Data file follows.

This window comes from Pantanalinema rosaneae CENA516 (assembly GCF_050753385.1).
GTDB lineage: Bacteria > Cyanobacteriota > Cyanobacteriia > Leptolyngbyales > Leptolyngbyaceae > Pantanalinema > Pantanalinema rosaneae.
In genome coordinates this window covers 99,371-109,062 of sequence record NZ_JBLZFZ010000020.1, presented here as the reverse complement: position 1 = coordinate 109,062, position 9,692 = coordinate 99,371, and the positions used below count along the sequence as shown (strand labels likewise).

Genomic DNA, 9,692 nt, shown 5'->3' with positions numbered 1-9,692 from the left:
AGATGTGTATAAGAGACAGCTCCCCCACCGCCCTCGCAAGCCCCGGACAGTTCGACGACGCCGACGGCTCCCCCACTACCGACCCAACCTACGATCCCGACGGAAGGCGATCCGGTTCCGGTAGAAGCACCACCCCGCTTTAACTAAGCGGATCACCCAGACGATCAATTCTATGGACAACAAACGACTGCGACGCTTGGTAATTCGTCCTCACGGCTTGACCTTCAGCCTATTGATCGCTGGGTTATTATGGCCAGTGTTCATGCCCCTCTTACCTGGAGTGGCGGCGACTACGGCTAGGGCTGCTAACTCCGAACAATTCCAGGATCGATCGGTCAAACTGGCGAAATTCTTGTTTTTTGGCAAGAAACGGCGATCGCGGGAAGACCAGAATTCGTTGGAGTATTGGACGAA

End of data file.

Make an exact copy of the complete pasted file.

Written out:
This window comes from Pantanalinema rosaneae CENA516 (assembly GCF_050753385.1).
GTDB lineage: Bacteria > Cyanobacteriota > Cyanobacteriia > Leptolyngbyales > Leptolyngbyaceae > Pantanalinema > Pantanalinema rosaneae.
In genome coordinates this window covers 99,371-109,062 of sequence record NZ_JBLZFZ010000020.1, presented here as the reverse complement: position 1 = coordinate 109,062, position 9,692 = coordinate 99,371, and the positions used below count along the sequence as shown (strand labels likewise).

Genomic DNA, 9,692 nt, shown 5'->3' with positions numbered 1-9,692 from the left:
AGATGTGTATAAGAGACAGCTCCCCCACCGCCCTCGCAAGCCCCGGACAGTTCGACGACGCCGACGGCTCCCCCACTACCGACCCAACCTACGATCCCGACGGAAGGCGATCCGGTTCCGGTAGAAGCACCACCCCGCTTTAACTAAGCGGATCACCCAGACGATCAATTCTATGGACAACAAACGACTGCGACGCTTGGTAATTCGTCCTCACGGCTTGACCTTCAGCCTATTGATCGCTGGGTTATTATGGCCAGTGTTCATGCCCCTCTTACCTGGAGTGGCGGCGACTACGGCTAGGGCTGCTAACTCCGAACAATTCCAGGATCGATCGGTCAAACTGGCGAAATTCTTGTTTTTTGGCAAGAAACGGCGATCGCGGGAAGACCAGAATTCGTTGGAGTATTGGACGAA